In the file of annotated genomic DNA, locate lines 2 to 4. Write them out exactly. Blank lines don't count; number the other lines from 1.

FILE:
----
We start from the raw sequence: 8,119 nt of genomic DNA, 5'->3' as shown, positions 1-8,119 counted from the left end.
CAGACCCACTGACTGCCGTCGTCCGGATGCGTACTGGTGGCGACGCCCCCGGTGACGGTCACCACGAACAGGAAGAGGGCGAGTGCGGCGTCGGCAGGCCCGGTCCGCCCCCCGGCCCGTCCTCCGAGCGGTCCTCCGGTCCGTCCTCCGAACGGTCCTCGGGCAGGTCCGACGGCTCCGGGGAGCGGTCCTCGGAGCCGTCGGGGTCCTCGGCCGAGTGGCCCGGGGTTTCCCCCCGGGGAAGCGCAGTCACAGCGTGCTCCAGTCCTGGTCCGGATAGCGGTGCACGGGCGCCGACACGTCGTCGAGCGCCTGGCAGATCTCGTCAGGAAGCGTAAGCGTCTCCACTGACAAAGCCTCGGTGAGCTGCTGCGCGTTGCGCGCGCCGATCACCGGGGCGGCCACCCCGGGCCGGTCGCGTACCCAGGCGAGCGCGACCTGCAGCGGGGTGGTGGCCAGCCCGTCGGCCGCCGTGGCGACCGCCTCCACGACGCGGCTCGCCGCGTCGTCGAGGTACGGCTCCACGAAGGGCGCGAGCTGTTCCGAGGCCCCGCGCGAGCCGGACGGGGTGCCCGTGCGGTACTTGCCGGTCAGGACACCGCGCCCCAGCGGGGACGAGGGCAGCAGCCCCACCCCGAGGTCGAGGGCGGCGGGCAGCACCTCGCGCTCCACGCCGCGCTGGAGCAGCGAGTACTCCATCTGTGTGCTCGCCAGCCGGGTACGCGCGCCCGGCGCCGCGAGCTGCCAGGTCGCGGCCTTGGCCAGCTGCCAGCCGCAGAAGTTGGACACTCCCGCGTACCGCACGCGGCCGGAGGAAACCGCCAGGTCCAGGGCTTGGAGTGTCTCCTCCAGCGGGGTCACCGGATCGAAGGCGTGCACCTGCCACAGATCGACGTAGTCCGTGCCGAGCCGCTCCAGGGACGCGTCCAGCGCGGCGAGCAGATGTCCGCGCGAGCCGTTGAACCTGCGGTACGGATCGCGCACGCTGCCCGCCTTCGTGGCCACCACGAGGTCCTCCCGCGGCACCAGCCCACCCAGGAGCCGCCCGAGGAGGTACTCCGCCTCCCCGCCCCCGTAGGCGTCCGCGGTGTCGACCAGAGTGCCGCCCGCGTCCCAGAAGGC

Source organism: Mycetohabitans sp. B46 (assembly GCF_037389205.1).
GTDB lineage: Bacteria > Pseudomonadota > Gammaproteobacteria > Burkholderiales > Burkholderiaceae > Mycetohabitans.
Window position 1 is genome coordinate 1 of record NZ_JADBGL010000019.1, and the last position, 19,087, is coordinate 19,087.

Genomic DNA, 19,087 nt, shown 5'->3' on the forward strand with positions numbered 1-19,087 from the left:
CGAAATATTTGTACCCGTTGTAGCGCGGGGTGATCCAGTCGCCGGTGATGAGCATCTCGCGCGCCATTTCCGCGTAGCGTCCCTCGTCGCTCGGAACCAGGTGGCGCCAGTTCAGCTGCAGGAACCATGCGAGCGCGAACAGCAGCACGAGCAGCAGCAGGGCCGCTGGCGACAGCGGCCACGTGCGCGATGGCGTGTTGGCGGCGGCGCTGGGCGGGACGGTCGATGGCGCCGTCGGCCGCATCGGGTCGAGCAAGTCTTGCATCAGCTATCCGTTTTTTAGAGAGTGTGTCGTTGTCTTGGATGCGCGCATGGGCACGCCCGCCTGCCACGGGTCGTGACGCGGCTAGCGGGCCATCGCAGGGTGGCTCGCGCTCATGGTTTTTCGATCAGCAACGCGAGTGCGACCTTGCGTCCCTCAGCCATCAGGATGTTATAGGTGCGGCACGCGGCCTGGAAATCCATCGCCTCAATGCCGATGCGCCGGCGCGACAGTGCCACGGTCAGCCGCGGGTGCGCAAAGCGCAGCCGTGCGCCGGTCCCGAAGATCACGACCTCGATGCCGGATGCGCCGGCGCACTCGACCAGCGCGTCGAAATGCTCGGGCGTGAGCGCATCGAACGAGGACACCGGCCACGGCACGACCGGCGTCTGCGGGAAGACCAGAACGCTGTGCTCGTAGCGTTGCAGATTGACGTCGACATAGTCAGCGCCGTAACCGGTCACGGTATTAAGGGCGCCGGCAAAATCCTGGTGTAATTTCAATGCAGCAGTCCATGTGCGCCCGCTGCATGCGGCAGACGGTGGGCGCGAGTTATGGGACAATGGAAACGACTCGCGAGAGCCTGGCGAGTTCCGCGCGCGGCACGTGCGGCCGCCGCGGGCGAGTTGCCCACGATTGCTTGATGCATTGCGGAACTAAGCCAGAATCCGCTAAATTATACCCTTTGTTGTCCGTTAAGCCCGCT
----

CAGACCCACTGACTGCCGTCGTCCGGATGCGTACTGGTGGCGACGCCCCCGGTGACGGTCACCACGAACAGGAAGAGGGCGAGTGCGGCGTCGGCAGGCCCGGTCCGCCCCCCGGCCCGTCCTCCGAGCGGTCCTCCGGTCCGTCCTCCGAACGGTCCTCGGGCAGGTCCGACGGCTCCGGGGAGCGGTCCTCGGAGCCGTCGGGGTCCTCGGCCGAGTGGCCCGGGGTTTCCCCCCGGGGAAGCGCAGTCACAGCGTGCTCCAGTCCTGGTCCGGATAGCGGTGCACGGGCGCCGACACGTCGTCGAGCGCCTGGCAGATCTCGTCAGGAAGCGTAAGCGTCTCCACTGACAAAGCCTCGGTGAGCTGCTGCGCGTTGCGCGCGCCGATCACCGGGGCGGCCACCCCGGGCCGGTCGCGTACCCAGGCGAGCGCGACCTGCAGCGGGGTGGTGGCCAGCCCGTCGGCCGCCGTGGCGACCGCCTCCACGACGCGGCTCGCCGCGTCGTCGAGGTACGGCTCCACGAAGGGCGCGAGCTGTTCCGAGGCCCCGCGCGAGCCGGACGGGGTGCCCGTGCGGTACTTGCCGGTCAGGACACCGCGCCCCAGCGGGGACGAGGGCAGCAGCCCCACCCCGAGGTCGAGGGCGGCGGGCAGCACCTCGCGCTCCACGCCGCGCTGGAGCAGCGAGTACTCCATCTGTGTGCTCGCCAGCCGGGTACGCGCGCCCGGCGCCGCGAGCTGCCAGGTCGCGGCCTTGGCCAGCTGCCAGCCGCAGAAGTTGGACACTCCCGCGTACCGCACGCGGCCGGAGGAAACCGCCAGGTCCAGGGCTTGGAGTGTCTCCTCCAGCGGGGTCACCGGATCGAAGGCGTGCACCTGCCACAGATCGACGTAGTCCGTGCCGAGCCGCTCCAGGGACGCGTCCAGCGCGGCGAGCAGATGTCCGCGCGAGCCGTTGAACCTGCGGTACGGATCGCGCACGCTGCCCGCCTTCGTGGCCACCACGAGGTCCTCCCGCGGCACCAGCCCACCCAGGAGCCGCCCGAGGAGGTACTCCGCCTCCCCGCCCCCGTAGGCGTCCGCGGTGTCGACCAGAGTGCCGCCCGCGTCCCAGAAGGC

Source organism: Mycetohabitans sp. B46 (assembly GCF_037389205.1).
GTDB lineage: Bacteria > Pseudomonadota > Gammaproteobacteria > Burkholderiales > Burkholderiaceae > Mycetohabitans.